24. The determination of serum calcium involves the addition of a measured excess of standard 14 C-oxalic acid solution to an aliquot of serum. After precipitation of calcium oxalate the radioactivity of the precipitate is determined. This activity is related to the calcium content of the serum. A variety of similar assays have been developed, including the determination of serum citric acid by use of 82Br. L15-16

  25. 4-Functional Radioassays. Radioassays utilizing radioisotopes as aid in measuring the rate of a biological process are called functional radioassays. They can be divided into three categories: i- Rate of isotope transfer. ii-Rate of Isotope Disappearance. iii-Metabolic Processes and/or Isotope Concentration. L15-16

  26. i- Rate of isotope transfer. In these procedures, a labeled substance is injected into one part of the vascular system and the time required for its arrival to another part is determined. This technique has been used widely to determine circulation time, especially in the extremities. 24Na is well suited for this purpose, since: it has a short half-life, is a normal body constituent, is not selectively absorbed by any tissue, and is readily detected. These methods has been used in the treatment of cardiac output. L15-16

  27. ii-Rate of Isotope Disappearance. The rate at which an isotope disappears from a tissue into which it has been injected is a measure of the circulation in that tissue. This test has been used successfully to determine the extent of circulation in tubed skin grafts in plastic surgery. A small amount of an isotope, eg, radiosodium chloride, is injected directly into the tissue. The disappearance rate of the isotope is measured by means of a counter placed directly over the site of injection. L15-16

  28. The RBC destruction mechanism and RBC half-life are measured by means of a disappearance - rate technique. If erythrocytes are labeled in vitro with 51Cr and then reinjected, the rate of the tagged cells can be followed by assay of serial blood samples taken every two or three days for at least two weeks. This study is a valuable aid in the diagnosis of hemolytic anemia. L15-16

  29. iii-Metabolic Processes and/or Isotope Concentration. Most of radioisotope studies are in this category. The concentration of a particular radioisotope in normal or abnormal tissue or in an organ provides data from which the function of the tissue or the metabolic condition of the organ can be evaluated. Several studies of thyroid function can be carried out with the aid of radioactive 131 I as Na 131 I. These studies include: • The rate of deposition of iodine in the gland in vivo. • The total accumulation of iodine in the gland within a specified period of time • The output of thyroid hormone into which radioactive iodine has been incorporated. L15-16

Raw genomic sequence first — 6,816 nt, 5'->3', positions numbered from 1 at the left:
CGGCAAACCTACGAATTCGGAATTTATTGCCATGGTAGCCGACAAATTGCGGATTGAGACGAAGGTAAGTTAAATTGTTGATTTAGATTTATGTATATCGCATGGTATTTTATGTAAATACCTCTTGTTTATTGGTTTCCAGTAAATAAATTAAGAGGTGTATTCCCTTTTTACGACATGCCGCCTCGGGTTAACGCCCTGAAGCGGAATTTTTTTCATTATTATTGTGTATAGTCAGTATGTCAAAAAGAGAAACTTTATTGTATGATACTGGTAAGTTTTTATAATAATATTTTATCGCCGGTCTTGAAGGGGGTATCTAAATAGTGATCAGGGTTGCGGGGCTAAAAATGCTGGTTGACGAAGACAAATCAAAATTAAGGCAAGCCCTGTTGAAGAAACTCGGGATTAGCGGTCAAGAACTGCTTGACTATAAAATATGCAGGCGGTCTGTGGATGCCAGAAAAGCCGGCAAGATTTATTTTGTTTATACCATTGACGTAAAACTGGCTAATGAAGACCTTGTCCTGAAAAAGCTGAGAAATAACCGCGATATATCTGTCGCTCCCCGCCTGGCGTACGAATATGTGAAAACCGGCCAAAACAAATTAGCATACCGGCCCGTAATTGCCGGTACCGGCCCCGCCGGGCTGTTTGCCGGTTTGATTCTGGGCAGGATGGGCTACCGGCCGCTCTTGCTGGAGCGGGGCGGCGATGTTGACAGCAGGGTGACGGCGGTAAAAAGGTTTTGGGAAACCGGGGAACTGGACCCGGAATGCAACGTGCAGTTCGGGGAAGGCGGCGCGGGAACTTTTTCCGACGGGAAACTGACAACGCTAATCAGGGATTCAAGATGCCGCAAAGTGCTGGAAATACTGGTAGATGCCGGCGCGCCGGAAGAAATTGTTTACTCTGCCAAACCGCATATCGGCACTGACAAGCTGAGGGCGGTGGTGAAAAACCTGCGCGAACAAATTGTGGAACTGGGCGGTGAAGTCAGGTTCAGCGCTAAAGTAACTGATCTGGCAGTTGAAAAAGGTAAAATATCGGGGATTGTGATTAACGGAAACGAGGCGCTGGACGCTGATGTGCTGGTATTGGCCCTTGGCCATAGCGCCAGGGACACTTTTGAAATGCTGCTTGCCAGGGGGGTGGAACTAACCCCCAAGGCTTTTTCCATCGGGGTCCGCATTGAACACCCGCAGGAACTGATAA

30. The thyroid gland concentrates inorganic iodide from the blood and converts it to thyroxine (the thyroid hormone), through the action of a peroxidase enzyme. When a thyroid gland is relatively “iodine starved", i.e., receiving no more iodine than is found in the normal diet, the administration of a small dose of radioactive iodine results in a portion of the dose being retained by the thyroid, while the remainder of the radioactive isotope is excreted in the urine. The amount of radioactive iodine retained by the thyroid is an index of thyroid function. L15-16

  31. 5. Organ and tumour visualization In recent year scanning have developped rapidly and are now among the most useful tools in diagnostic medicine. By means of scanning, tissues and organs can be visualized and such visualization facilitates the detection of abnormalities in their function. L15-16

  32. In general a scanning technique consists of: a- Administration of a radioactively tagged compound . b- Concentration of the compound in the organ or tissue concerned c- Scanning of the region of the organ to prepare a contour" map of the radioactivity relating the concentration of the radioactivity and its physical location . L15-16

  33. Sites of different radioactivity concentrated in the organs are detected and visible evidence of the pattern of radiation concentration in the area under examination is produced in the form of a photoscan. Dense regions in the scan are indicative of regions of high activity. Organs which have been mapped by such techniques, with particular success, include the lungs, kidneys thyroid, liver, heart, spleen, bone and brain. L15-16